Son of former Philippine dictator takes clear lead in polls for president

Ferdinand Marcos Jr, a former Philippine senator and son of a late dictator, has emerged as the clear favourite in the presidential election, leading by more than 20 points over his closest rival.

Ferdinand Marcos, the son of late dictator, was chosen by 53 per cent of the 2,400 respondents in a Pulse Asia Survey published on Wednesday. 

His running mate, Sara Duterte-Carpio, daughter of Rodrigo Duterte, the incumbent president, topped a separate poll for vice president with 45 per cent of responses.

Mr Marcos’ closest rival in the presidential race, Leni Robredo, the current vice president, came in at 20 per cent, with Manila city mayor Francisco Domagoso and former boxing champion Manny Pacquiao getting 8 per cent each.

Respondents in the poll conducted December 1 to 6 were asked whom they would vote for if the elections took place at the time of the survey.

In the Philippines, the president and vice president are elected separately.

Ferdinand 'Bongbong' Marcos Jr greets supporters from inside a vehicle during a motorcade

Credit: ROLEX DELA PENA/EPA-EFE/Shutterstock

The elections to choose a successor to Mr Duterte, who is barred by the constitution from running another term, will take place May 9.

Mr Marcos’ advantage is his appeal among the youth, whom he targets with a sophisticated social media campaign, experts say.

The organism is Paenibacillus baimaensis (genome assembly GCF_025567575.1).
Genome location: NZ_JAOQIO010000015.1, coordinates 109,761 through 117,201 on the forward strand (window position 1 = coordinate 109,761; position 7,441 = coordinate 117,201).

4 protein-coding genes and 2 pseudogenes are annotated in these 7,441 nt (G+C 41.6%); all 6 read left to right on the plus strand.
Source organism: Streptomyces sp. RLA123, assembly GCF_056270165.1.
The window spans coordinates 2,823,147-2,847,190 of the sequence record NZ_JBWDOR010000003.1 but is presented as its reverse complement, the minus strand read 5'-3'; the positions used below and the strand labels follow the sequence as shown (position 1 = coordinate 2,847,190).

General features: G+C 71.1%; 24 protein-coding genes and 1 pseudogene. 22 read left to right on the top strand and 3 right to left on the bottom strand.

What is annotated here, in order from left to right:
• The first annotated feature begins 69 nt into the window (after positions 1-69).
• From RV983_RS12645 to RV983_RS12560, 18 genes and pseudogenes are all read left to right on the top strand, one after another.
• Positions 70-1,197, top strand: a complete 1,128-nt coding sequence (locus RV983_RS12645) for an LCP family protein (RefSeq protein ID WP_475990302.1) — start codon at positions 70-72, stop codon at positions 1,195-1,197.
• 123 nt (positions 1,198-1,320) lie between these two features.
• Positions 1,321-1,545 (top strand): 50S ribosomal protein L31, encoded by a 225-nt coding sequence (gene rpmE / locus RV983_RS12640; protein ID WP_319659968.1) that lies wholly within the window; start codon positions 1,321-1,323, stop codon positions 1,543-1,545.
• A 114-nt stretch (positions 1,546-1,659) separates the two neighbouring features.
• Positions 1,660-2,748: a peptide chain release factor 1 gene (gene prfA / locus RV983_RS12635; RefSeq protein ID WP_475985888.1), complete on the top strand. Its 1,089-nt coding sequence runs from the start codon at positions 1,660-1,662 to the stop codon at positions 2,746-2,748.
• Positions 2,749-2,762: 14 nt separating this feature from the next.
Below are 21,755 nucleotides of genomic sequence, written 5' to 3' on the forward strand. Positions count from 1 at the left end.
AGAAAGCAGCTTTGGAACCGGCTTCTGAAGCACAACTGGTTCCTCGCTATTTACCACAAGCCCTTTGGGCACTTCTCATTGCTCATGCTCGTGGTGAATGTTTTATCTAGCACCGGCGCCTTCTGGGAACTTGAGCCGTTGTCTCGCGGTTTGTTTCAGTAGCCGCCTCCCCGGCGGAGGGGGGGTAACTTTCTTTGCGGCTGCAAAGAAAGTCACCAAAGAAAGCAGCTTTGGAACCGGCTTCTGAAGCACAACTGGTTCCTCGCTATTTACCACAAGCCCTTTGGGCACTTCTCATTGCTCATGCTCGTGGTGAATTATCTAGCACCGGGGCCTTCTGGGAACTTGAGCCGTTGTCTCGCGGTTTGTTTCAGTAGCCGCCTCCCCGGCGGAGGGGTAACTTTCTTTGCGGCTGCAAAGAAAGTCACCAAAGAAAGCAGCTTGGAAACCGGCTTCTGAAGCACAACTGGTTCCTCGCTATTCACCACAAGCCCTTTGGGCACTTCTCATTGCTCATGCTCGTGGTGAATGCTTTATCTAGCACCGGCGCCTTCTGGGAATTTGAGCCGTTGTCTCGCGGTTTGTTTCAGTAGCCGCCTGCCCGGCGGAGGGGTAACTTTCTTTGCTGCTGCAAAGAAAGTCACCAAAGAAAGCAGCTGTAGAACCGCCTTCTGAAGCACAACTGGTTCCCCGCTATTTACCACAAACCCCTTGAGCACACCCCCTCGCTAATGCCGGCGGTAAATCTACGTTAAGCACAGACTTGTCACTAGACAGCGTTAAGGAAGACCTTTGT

Many of the younger voters were not born yet when Marcos Sr was in power during a two-decade rule marked by authoritarianism and corruption.

The Marcos family remains one of the country’s most famous dynasties, and despite the historical baggage and past run-ins with the law, they have strong political connections and widespread support in the Ilocos Norte province, where Mr Marcos has held public office.

Several groups have petitioned for Mr Marcos to be disqualified from the elections due to a tax evasion conviction from 1997, when he was vice-governor and then governor of Ilocos Norte. Mr Marcos’ team has dismissed such efforts as propaganda.  

Meanwhile, his mother and former first lady Imelda Marcos was convicted of seven counts of corruption in 2018 and sentenced to 6 to 11 years in prison, but is still free.

Marcos Sr was president from 1965 until 1986, when he was overthrown by a popular uprising.

Imelda Marcos, wife of the late dictator, pictured here in 2010, was sentenced to jail for corruption

Credit: ROMEO GACAD/AFP/Getty Images

For nine years starting in 1972, he ruled as a dictator under martial law. Thousands of journalists, activists and dissidents were detained and tortured during this period, while independent media outlets were shuttered.

The kleptocratic regime declared bankruptcy in 1983 and received bailout loans from the World Bank to avert a default. Marcos Sr died in exile in 1989.

The Marcos family has repeatedly denied allegations that billions of dollars of state funds were plundered during his rule.

Meanwhile, Mr Marcos has been elected to several public offices, including governor, congressman and leading up to senator, in 2010.

An early lead in the presidential opinion polls does not guarantee a win, political analyst Ramon Casiple told Reuters, as he recalled how Mr Duterte, a late entry into the 2016 presidential race, only started topping surveys a month before the election.

Ms Duterte-Carpio announced last month she was going to run alongside Mr Marcos after weeks of speculation about an alliance between the two powerful families. 

Political dynasties have a long history of controlling the country.

Seventy-four per cent of the House of Representatives members elected in the 2013 Philippine midterm national elections came from political families, according to research by the Australian National University. 

Other experts put the share of dynastic members in public offices at close to 90 per cent.

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